by Marc Bernardin
Our hands tell us who we are. At least that's what I got from the opening scenes of the Battlestar Galactica season premiere. Colonel Tigh, frustrated hands shaking as they mark time in a prison cell. Ellen Tigh, wedding ring glistening, still catting around. Laura Roslin, lighting prayer candles. Chief Tyrol, connecting feeds to a detonator. Admiral Adama, futilely trying to plan a rescue. And, most intriguingly, Kara Thrace, Starbuck, serenely setting a dinner table.
In this world, we all do what we must, whether it's frakking the bionic bejesus out of a ''Cylon of the cloth'' or becoming a terrorist or playing house.
Man, what a difference 134 days under the Cylon boot makes.
When last we checked in with the remnants of humanity, the Cylons had found the Colonial survivors' tent city on New Caprica. President Baltar had surrendered to the toasters' will. And the two Adamas — Admiral Bill and Commander Lee — had beaten a hasty retreat, leaving those on the surface of New Caprica to fend for themselves. Oh, and Kara was married to her pyramid-playing hunk Anders, who was suffering from pneumonia.
Now, we're in full-blown New Caprica-as-Iraq mode. Anders, fully recovered from his illness — you have to wonder just how Starbuck managed to talk the meds out of Apollo, when he seemed so reticent in the season finale — and Tyrol blow up a Cylon heavy raider, another strike in what Roslin angrily calls a futile insurgency, especially when the Cylons they kill never stay dead. Even she knows that they have to up the ante. But she's so not prepared for what Colonel Tigh has in mind.
The first time we see Tigh, he's in a Guantánamo-like prison compound, being held on charges we never learn, and it never becomes clear that they were anything more than suspicion of being an insurgent. And, clearly, he's been tortured, since he finally emerges without an eye. He's now a much more militant man than we've ever seen, willing to send a suicide bomber to take out the traitorous President Baltar — and kill human beings in the process. (He's become a sort of Zarqawi-cum-Nick Fury. ''We're on the side of the demons,'' says Tigh, when asked which side he's on. ''We're evil men in the gardens of paradise, sent by the forces of death to spread devastation and destruction wherever we go.'' In other words, he's the perfect guest for a tea party.)
And isn't the very idea of the New Caprica police force — humans trying to police themselves so the Cylons don't have to do it, equipped with ski masks and night vision — a riff on the Iraqi security forces that are, eventually, supposed to be able to care for their own country so that we don't have to do it? (And if you're wondering how Jammer could've become one of these ''traitors,'' check out the BSG webisodes, which show just how he was wooed by the dark side, and how sad Duck's death really is. Then again, the line between dark and light is always so blurry on this show. And you've gotta love the producers' willingness to cast Brother Cavil as a holy man who thinks that the only way to truly bring the word of God is through public executions. Jeez, is there a button that this show isn't willing to push?)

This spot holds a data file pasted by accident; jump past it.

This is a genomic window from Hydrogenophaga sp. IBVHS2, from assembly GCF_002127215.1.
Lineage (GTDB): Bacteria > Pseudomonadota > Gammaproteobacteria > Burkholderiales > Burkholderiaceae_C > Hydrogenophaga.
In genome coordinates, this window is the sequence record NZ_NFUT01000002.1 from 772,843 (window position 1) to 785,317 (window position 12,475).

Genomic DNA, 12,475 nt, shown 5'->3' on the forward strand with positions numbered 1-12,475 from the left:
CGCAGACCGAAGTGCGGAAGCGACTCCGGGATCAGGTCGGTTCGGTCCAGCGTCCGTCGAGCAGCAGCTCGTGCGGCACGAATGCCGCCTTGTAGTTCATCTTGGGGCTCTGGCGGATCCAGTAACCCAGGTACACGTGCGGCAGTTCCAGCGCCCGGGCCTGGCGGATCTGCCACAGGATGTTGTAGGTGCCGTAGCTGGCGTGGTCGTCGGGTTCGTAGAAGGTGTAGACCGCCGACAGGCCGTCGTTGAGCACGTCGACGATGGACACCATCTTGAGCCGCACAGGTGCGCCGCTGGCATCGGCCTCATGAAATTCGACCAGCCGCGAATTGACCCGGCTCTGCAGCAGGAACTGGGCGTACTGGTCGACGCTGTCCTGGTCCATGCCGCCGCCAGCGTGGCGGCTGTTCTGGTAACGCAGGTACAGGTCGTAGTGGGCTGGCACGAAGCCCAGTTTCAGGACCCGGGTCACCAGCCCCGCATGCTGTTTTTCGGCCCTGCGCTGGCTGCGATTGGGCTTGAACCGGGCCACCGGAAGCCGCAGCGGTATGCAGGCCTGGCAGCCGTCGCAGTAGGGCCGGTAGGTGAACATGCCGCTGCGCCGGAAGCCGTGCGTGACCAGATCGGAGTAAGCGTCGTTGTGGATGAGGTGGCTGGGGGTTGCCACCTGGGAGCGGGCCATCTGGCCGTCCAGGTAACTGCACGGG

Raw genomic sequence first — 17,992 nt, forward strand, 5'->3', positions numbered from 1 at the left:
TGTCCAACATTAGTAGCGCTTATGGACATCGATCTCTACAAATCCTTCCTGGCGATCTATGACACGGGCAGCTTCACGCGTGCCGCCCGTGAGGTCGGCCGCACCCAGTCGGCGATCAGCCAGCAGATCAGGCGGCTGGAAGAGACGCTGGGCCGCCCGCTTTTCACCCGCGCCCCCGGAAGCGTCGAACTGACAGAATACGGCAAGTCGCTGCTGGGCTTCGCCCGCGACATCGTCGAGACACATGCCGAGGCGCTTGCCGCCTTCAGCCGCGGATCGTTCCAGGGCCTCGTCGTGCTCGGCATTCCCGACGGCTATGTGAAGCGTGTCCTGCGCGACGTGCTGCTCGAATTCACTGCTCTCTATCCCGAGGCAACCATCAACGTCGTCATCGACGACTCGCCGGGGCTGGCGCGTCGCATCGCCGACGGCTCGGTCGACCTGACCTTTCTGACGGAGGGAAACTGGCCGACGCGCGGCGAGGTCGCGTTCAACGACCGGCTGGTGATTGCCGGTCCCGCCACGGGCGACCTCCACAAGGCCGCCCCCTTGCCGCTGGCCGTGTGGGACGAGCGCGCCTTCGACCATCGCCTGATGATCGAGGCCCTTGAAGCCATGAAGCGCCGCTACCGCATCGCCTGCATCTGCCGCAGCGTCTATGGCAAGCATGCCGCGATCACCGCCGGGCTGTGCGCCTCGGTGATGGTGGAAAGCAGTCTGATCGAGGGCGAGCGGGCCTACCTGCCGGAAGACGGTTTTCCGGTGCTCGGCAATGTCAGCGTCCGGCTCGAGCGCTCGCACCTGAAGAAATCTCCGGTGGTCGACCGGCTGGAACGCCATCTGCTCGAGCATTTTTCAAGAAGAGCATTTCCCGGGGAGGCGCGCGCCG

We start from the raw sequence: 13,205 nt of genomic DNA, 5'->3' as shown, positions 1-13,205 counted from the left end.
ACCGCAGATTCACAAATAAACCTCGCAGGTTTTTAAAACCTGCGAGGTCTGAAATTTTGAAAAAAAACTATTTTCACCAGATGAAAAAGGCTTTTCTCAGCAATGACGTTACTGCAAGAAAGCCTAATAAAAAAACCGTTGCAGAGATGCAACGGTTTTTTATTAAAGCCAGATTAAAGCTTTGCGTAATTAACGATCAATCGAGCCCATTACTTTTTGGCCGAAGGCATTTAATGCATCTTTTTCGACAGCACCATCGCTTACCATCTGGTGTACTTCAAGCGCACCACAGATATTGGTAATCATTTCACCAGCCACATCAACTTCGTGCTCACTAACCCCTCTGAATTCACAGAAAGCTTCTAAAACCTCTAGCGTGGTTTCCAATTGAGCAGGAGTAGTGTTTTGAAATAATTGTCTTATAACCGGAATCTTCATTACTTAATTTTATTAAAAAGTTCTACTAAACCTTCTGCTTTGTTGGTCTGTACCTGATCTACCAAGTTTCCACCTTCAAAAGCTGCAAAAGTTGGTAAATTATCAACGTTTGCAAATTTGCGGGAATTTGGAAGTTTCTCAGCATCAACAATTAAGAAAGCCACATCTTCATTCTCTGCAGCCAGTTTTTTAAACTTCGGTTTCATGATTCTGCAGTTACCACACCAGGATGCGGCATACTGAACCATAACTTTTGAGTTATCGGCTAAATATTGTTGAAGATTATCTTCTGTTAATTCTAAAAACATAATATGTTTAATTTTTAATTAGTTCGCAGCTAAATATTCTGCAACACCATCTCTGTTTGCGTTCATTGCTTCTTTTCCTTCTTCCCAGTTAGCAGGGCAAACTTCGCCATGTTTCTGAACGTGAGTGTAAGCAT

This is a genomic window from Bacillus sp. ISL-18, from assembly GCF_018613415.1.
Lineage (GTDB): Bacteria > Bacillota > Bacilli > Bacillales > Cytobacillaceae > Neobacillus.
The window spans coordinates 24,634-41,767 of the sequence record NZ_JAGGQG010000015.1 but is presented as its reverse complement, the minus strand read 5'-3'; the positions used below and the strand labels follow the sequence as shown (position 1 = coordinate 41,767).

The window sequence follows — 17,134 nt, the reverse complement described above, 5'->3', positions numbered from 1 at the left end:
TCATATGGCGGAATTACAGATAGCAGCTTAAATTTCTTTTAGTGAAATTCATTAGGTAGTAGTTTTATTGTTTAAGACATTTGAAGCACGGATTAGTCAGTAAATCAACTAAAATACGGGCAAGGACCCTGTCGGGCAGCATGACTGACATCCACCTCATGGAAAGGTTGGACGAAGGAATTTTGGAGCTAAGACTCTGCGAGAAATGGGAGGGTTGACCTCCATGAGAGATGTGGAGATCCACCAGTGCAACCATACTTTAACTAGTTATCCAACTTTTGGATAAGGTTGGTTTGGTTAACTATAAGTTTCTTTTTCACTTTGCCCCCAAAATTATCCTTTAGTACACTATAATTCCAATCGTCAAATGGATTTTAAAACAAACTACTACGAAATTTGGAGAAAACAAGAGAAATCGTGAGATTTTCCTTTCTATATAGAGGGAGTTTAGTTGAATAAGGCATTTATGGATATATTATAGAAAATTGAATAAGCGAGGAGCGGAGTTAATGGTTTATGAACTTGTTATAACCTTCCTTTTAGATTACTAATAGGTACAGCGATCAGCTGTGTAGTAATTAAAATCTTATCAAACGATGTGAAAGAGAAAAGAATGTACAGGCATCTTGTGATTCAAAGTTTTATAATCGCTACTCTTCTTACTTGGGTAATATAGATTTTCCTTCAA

Once you leave the New Caprica hot zone and get back on the ships, it's clear that all is not well among the stars either. Apollo is waddling around in a relatively convincing fat suit, unwilling to get on board with his father's risky attempt to head back to New Caprica. (Best line of the series so far — Adama to his Stay Puft-marshmallow son: ''Get your fat ass out of here!'') But you've gotta give Dualla props both for sticking with her ever-expanding man and for pointing out that, yes, he is getting soft and has lost his edge.
Am I wrong in thinking that Grace Park is, perhaps, the most surprising actor on the show? Not only does she have to play, like, 48 different permutations of the same character, but she's gotta be able to hold her own with Edward James Olmos. And she does, especially when telling him that he's got to forgive himself for the things he's done, and not done.
There's just too much to mention, too many moments of brilliance: from Kara's cold disposing of Leoben to the reappearance of that devil in a red dress, Gaius' hallucinated Six, when he signs the execution order for more than 200 people. This is the way every show should start a season. With both revelations and answers. With shock and awe. With truth and consequences. With cast-iron balls.
Oh, so many questions. How do you feel about our heroes' use of suicide bombers? Is Gaius Baltar really evil, or is he just the victim of a sad mixture of ambition and circumstance? Could there, should there, ever be a peace between Human and Cylon? Is that little girl really Kara's daughter? Or is Kacey (short for Kara-Cylon, perhaps?) just another trick by Leoben to try and break her spirit? Can Adama truly trust Sharon Agathon (they got married — yay!), or was it a mistake to make her the first Cylon officer in the Colonial? (Reminds me a little of Worf, am I right?) What's gonna happen to poor Cally? And Jammer? And just how much will Ellen have to pay for stealing that map and betraying everything her husband believes in?